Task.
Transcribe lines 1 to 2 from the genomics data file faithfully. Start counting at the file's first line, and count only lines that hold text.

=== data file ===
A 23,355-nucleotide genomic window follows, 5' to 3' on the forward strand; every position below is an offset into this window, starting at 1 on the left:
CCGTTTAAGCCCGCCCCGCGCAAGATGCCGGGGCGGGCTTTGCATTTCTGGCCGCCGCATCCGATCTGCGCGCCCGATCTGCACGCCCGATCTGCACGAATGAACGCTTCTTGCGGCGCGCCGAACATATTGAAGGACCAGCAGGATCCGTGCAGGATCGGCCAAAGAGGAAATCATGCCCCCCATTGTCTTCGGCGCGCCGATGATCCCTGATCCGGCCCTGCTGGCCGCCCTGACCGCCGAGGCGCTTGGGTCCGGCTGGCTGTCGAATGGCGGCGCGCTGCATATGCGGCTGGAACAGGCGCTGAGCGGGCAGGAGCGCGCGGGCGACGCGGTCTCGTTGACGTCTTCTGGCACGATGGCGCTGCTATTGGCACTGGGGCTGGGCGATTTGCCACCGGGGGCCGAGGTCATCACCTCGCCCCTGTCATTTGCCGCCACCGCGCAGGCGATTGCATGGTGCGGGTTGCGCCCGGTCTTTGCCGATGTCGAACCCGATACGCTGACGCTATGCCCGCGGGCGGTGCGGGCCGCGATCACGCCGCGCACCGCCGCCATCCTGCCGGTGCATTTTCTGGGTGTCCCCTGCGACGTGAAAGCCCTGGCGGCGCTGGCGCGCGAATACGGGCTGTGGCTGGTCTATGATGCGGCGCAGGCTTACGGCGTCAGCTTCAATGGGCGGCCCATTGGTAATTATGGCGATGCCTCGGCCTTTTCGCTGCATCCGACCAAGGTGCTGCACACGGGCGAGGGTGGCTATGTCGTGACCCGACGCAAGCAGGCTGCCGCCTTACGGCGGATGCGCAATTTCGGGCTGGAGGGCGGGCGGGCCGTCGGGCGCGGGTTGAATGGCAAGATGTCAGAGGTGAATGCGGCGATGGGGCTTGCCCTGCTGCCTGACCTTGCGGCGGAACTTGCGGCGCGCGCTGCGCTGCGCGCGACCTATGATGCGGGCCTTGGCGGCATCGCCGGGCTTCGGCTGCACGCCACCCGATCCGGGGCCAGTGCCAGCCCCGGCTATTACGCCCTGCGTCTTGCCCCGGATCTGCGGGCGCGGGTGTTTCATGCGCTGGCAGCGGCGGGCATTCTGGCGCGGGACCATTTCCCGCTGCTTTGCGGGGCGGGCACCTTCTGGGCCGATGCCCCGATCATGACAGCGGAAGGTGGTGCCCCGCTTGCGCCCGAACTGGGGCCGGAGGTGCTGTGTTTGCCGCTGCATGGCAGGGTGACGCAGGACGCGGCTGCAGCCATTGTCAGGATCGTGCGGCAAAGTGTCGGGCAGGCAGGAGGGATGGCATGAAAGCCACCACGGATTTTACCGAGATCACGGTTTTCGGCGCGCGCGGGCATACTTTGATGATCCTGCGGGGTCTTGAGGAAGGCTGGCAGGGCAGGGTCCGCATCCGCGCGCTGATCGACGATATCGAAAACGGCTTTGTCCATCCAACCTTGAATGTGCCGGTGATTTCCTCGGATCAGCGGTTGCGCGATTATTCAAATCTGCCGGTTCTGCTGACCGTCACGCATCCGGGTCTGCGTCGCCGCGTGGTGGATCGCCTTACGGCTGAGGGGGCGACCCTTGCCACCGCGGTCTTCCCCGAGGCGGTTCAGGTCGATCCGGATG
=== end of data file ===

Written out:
A 23,355-nucleotide genomic window follows, 5' to 3' on the forward strand; every position below is an offset into this window, starting at 1 on the left:
CCGTTTAAGCCCGCCCCGCGCAAGATGCCGGGGCGGGCTTTGCATTTCTGGCCGCCGCATCCGATCTGCGCGCCCGATCTGCACGCCCGATCTGCACGAATGAACGCTTCTTGCGGCGCGCCGAACATATTGAAGGACCAGCAGGATCCGTGCAGGATCGGCCAAAGAGGAAATCATGCCCCCCATTGTCTTCGGCGCGCCGATGATCCCTGATCCGGCCCTGCTGGCCGCCCTGACCGCCGAGGCGCTTGGGTCCGGCTGGCTGTCGAATGGCGGCGCGCTGCATATGCGGCTGGAACAGGCGCTGAGCGGGCAGGAGCGCGCGGGCGACGCGGTCTCGTTGACGTCTTCTGGCACGATGGCGCTGCTATTGGCACTGGGGCTGGGCGATTTGCCACCGGGGGCCGAGGTCATCACCTCGCCCCTGTCATTTGCCGCCACCGCGCAGGCGATTGCATGGTGCGGGTTGCGCCCGGTCTTTGCCGATGTCGAACCCGATACGCTGACGCTATGCCCGCGGGCGGTGCGGGCCGCGATCACGCCGCGCACCGCCGCCATCCTGCCGGTGCATTTTCTGGGTGTCCCCTGCGACGTGAAAGCCCTGGCGGCGCTGGCGCGCGAATACGGGCTGTGGCTGGTCTATGATGCGGCGCAGGCTTACGGCGTCAGCTTCAATGGGCGGCCCATTGGTAATTATGGCGATGCCTCGGCCTTTTCGCTGCATCCGACCAAGGTGCTGCACACGGGCGAGGGTGGCTATGTCGTGACCCGACGCAAGCAGGCTGCCGCCTTACGGCGGATGCGCAATTTCGGGCTGGAGGGCGGGCGGGCCGTCGGGCGCGGGTTGAATGGCAAGATGTCAGAGGTGAATGCGGCGATGGGGCTTGCCCTGCTGCCTGACCTTGCGGCGGAACTTGCGGCGCGCGCTGCGCTGCGCGCGACCTATGATGCGGGCCTTGGCGGCATCGCCGGGCTTCGGCTGCACGCCACCCGATCCGGGGCCAGTGCCAGCCCCGGCTATTACGCCCTGCGTCTTGCCCCGGATCTGCGGGCGCGGGTGTTTCATGCGCTGGCAGCGGCGGGCATTCTGGCGCGGGACCATTTCCCGCTGCTTTGCGGGGCGGGCACCTTCTGGGCCGATGCCCCGATCATGACAGCGGAAGGTGGTGCCCCGCTTGCGCCCGAACTGGGGCCGGAGGTGCTGTGTTTGCCGCTGCATGGCAGGGTGACGCAGGACGCGGCTGCAGCCATTGTCAGGATCGTGCGGCAAAGTGTCGGGCAGGCAGGAGGGATGGCATGAAAGCCACCACGGATTTTACCGAGATCACGGTTTTCGGCGCGCGCGGGCATACTTTGATGATCCTGCGGGGTCTTGAGGAAGGCTGGCAGGGCAGGGTCCGCATCCGCGCGCTGATCGACGATATCGAAAACGGCTTTGTCCATCCAACCTTGAATGTGCCGGTGATTTCCTCGGATCAGCGGTTGCGCGATTATTCAAATCTGCCGGTTCTGCTGACCGTCACGCATCCGGGTCTGCGTCGCCGCGTGGTGGATCGCCTTACGGCTGAGGGGGCGACCCTTGCCACCGCGGTCTTCCCCGAGGCGGTTCAGGTCGATCCGGATG